Adherence to early antiretroviral therapy: Results from HPTN 052, a phase III, multinational randomized trial of ART to prevent HIV-1 sexual transmission in serodiscordant couples

Steven A. Safren, Kenneth H. Mayer, San San Ou, Marybeth McCauley, Beatriz Grinsztejn, Mina C. Hosseinipour, Nagalingeswaran Kumarasamy, Theresa Gamble, Irving Hoffman, David Celentano, Ying Qing Chen, Myron S. Cohen

Research output: Contribution to journalArticle

40 Scopus citations

Abstract

Background: Combination antiretroviral therapy (ART) for HIV-1-infected individuals prevents sexual transmission if viral load is suppressed. Methods: Participants were HIV-1-infected partners randomized to early ART (CD4 350-550) in HPTN052 (n 886, median follow-up 2.1 years), a clinical trial of early ART to prevent sexual transmission of HIV-1 in serodiscordant couples at 13 sites in 9 countries. Adherence was assessed through pill count (dichotomized at <95%) and through self-report items. Predictors of adherence were mental health and general health perceptions, substance use, binge drinking, social support, sexual behaviors, and demographics. Viral suppression was defined as HIV plasma viral load <400 copies per milliliter. Adherence counseling and couples' counseling about safer sex were provided. Logistic and linear regression models using generalized estimating equation for repeated measurements were used. Findings: Through pill count, 82% of participants were adherent at 1 month and 83.3% at 1 year. Mental health was the only psychosocial variable associated with adherence [pill count, odds ratios (OR) 1.05, 95% confidence intervals (CIs): 1.00 to 1.11; self-report parameter estimate, OR 0.02, 95% CI: 0.01 to 0.04], although regional differences emerged. Pill count (OR 1.19, 95% CI: 1.10 to 1.30) and self-report (OR 1.42, 95% CI: 1.14 to 1.77) adherence were associated with viral suppression. Interpretation: Although adherence was high among individuals in stable relationships taking ART for prevention, mental health and adherence covaried. Assessing and intervening on mental health in the context of promoting adherence to ART as prevention should be explored. Adherence and couples' counseling, feedback about viral suppression, and/or altruism may also help explain the magnitude of adherence observed.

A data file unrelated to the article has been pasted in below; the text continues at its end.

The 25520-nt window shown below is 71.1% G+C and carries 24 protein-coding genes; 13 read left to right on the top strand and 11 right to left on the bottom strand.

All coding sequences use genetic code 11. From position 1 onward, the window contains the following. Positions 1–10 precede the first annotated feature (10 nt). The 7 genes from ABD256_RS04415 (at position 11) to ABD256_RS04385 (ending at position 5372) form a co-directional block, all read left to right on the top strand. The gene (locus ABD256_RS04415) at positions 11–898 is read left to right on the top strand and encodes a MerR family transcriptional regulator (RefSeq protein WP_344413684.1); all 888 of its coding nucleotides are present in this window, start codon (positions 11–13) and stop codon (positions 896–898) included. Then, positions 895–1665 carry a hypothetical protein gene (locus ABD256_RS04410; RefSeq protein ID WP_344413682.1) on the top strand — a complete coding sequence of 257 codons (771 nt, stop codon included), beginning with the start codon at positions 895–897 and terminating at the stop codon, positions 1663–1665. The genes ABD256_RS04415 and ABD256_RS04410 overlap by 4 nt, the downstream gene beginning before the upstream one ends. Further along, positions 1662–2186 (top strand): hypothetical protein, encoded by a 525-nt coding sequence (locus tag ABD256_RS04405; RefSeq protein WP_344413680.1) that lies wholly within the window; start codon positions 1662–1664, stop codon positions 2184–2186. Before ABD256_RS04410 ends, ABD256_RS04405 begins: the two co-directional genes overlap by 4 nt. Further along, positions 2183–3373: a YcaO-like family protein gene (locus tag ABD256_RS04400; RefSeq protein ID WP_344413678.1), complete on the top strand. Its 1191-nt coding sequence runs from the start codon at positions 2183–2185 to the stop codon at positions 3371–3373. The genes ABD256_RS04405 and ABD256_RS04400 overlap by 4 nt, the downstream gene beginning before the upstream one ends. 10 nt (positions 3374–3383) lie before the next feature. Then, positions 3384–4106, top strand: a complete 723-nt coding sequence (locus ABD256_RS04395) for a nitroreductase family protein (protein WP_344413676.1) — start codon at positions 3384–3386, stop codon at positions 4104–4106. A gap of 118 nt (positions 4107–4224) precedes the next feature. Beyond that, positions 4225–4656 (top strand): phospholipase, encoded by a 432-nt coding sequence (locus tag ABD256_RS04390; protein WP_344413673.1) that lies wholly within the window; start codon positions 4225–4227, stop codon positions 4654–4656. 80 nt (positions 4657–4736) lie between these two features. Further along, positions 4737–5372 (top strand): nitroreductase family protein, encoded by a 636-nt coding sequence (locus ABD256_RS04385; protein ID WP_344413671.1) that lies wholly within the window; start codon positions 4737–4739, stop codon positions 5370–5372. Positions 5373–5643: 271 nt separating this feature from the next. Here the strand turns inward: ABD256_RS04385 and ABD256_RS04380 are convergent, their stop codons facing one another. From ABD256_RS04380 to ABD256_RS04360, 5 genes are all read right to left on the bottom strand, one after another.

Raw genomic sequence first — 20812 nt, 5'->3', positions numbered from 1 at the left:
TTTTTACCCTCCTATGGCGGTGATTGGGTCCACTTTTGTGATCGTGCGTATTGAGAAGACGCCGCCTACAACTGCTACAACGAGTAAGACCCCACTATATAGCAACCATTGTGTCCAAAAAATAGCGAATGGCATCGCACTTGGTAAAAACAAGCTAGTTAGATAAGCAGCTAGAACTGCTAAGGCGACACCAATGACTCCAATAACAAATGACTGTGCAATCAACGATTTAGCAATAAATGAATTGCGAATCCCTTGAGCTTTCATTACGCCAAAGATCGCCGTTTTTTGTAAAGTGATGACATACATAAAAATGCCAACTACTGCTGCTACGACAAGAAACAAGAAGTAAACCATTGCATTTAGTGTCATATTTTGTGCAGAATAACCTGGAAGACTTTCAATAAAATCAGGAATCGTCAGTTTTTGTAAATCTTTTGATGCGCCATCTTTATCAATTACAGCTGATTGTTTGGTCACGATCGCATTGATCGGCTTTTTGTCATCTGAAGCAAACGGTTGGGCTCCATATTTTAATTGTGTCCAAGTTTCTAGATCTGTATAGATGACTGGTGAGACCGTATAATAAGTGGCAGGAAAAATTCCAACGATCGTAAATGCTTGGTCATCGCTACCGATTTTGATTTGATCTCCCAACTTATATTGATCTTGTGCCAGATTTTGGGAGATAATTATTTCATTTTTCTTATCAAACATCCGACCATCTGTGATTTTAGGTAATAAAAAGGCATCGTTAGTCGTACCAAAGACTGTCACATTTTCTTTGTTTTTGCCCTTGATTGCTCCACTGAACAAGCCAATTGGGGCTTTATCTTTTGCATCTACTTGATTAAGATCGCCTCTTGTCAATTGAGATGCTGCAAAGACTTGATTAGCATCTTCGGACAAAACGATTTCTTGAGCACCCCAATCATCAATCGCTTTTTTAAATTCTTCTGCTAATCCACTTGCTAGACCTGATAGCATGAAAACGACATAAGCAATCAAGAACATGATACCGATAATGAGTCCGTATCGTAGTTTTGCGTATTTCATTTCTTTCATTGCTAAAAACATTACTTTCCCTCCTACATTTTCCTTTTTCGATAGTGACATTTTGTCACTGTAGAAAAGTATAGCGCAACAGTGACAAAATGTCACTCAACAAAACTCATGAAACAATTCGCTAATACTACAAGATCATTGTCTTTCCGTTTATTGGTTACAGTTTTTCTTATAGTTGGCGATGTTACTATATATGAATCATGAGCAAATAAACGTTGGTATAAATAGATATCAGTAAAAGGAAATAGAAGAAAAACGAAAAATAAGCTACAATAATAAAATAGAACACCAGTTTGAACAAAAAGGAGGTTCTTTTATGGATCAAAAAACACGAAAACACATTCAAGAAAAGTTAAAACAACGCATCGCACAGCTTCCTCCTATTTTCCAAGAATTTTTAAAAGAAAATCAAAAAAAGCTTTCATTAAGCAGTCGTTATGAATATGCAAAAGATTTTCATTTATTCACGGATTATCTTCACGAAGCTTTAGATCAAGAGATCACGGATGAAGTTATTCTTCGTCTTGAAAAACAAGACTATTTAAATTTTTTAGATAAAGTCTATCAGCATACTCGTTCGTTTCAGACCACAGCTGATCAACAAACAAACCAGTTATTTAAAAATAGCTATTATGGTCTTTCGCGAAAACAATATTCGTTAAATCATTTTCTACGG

Original languageEnglish (US)
Pages (from-to)234-240
Number of pages7
JournalJournal of Acquired Immune Deficiency Syndromes
Volume69
Issue number2
DOIs
StatePublished - Jun 1 2015

Keywords

  • ART for prevention
  • adherence
  • treatment as prevention

ASJC Scopus subject areas

  • Infectious Diseases
  • Pharmacology (medical)

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    Safren, S. A., Mayer, K. H., Ou, S. S., McCauley, M., Grinsztejn, B., Hosseinipour, M. C., Kumarasamy, N., Gamble, T., Hoffman, I., Celentano, D., Chen, Y. Q., & Cohen, M. S. (2015). Adherence to early antiretroviral therapy: Results from HPTN 052, a phase III, multinational randomized trial of ART to prevent HIV-1 sexual transmission in serodiscordant couples. Journal of Acquired Immune Deficiency Syndromes, 69(2), 234-240. https://doi.org/10.1097/QAI.0000000000000593